When the Ravens consider new players for their roster, whether they are free agents or they are players emerging from the college ranks via the NFL Draft, character, whether good or bad is always an issue.
And during this time of year, character or lack thereof, always seems to rear its sometimes-ugly head.
The stretch of 4-5 weeks between the last set of organized team activities and the first reporting day of training camp can leave head coaches and front office personnel a tad on the edgy side. Might they wake up to find one of their own guys listed on the police blotter?
Last year’s star defensive rookie Aldon Smith from the San Francisco 49ers was stabbed a few days ago in an altercation at a party. Some party, huh?
Recently signed CB Eric Wright disappointed his new employer (Tampa Bay Buccaneers) with a DUI arrest.
Wright’s former teammates in Detroit are doing their collective best to keep the Po-Po in the Motor City busy with 6 arrests this offseason involving four players.
Why can’t these guys stay out of trouble?
Don’t they know what’s at stake for their careers? For their teams?
Are they really that stupid?
These of course are the knee-jerk reactions of many fans who absorb these kinds of headlines never having walked in the shoes of these athletes.
So are such criticisms fair?
Imagine for a moment that you were an athlete, coddled since your days as an adolescent. You cruise through high school aided in part by a system that rewards superior athleticism and a community that exults your achievements on the field – so much so that they guide you on cruise control through academia to make you and them look a little more inviting at the next level.
You get to the next level and now your skill set can be converted into dollars for the university. The coddling intensifies and the perks expand. You are Teflon!
You move on to the NFL and the money comes in, you buy everything. The guys you hung with back in high school and college come calling. Perhaps they had your back during those days on some level and now you feel obligated to pay back.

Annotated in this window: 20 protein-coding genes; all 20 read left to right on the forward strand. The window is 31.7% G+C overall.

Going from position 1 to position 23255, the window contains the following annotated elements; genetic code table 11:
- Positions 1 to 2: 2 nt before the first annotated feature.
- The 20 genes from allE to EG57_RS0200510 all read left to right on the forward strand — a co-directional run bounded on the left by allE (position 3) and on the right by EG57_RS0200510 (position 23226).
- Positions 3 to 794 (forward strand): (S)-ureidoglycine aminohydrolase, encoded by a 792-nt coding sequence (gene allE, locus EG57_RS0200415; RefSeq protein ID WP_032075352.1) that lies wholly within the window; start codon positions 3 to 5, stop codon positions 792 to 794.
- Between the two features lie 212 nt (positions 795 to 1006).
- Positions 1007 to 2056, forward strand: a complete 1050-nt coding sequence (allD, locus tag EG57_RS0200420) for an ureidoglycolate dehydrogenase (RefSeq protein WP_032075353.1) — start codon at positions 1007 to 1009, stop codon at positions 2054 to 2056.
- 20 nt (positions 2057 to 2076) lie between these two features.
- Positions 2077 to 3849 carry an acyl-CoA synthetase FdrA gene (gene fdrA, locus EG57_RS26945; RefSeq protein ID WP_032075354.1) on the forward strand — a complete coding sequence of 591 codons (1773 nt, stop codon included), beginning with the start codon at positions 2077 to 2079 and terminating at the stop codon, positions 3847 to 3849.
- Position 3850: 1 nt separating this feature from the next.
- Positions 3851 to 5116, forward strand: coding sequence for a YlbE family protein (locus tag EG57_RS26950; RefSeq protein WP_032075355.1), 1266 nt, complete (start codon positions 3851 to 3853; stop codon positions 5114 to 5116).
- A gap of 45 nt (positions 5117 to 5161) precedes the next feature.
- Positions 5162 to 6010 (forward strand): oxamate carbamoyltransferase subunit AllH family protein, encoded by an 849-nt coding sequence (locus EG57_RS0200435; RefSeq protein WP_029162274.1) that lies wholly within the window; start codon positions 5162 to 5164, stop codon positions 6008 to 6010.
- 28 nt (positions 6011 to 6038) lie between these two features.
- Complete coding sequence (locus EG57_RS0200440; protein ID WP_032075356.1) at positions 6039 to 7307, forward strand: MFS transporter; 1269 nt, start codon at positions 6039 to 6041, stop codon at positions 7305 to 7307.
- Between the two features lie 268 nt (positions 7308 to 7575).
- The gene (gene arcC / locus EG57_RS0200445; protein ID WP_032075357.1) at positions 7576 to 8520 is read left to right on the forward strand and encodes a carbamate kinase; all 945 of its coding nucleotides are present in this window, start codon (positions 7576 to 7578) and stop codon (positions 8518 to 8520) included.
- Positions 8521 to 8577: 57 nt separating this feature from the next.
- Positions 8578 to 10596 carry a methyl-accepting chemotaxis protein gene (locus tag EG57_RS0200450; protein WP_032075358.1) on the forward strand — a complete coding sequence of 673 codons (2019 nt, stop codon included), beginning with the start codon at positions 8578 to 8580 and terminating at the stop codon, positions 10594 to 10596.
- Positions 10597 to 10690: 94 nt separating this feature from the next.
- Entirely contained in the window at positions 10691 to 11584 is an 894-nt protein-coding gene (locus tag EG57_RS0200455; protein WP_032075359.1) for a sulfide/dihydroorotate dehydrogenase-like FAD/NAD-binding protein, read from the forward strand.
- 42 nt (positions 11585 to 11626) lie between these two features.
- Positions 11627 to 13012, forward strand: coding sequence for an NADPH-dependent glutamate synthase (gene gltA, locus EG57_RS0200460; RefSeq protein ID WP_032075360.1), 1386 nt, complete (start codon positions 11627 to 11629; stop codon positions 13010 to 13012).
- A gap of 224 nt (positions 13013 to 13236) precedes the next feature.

And so you do.
One party leads to the next and the more you are exposed to the after midnight crowd the greater are your chances for a fall from grace.
OTA’s keep you busy. You are under the team’s watchful eye. You almost are thankful for them because indirectly it suppresses the peer pressure.
But now it’s late June and your training camp reporting date isn’t for another 4-5 weeks. You are told to stay in shape, take your mind off football as much as you can and prepare your mind, body and soul for the grind known as the NFL Season.
Young athletes loaded with ambition, opportunistic “friends”, testosterone and fat wallets are asked to relax, to chill. It’s a collision course averted only by the depth of your character.
So all the questioning the Ravens do during the combines and player visits prior to the draft; all of the connectivity to other coaches and scouts who assess player development after the draft; all of the analysis of varying personality types and how they interact together; all of the influence of locker room leaders; all of the scrutiny and background checks to learn how players have dealt with adversity and the decisions they made – it all comes to a head during the next few weeks.
And for those coaches who hope for the best, silence is golden.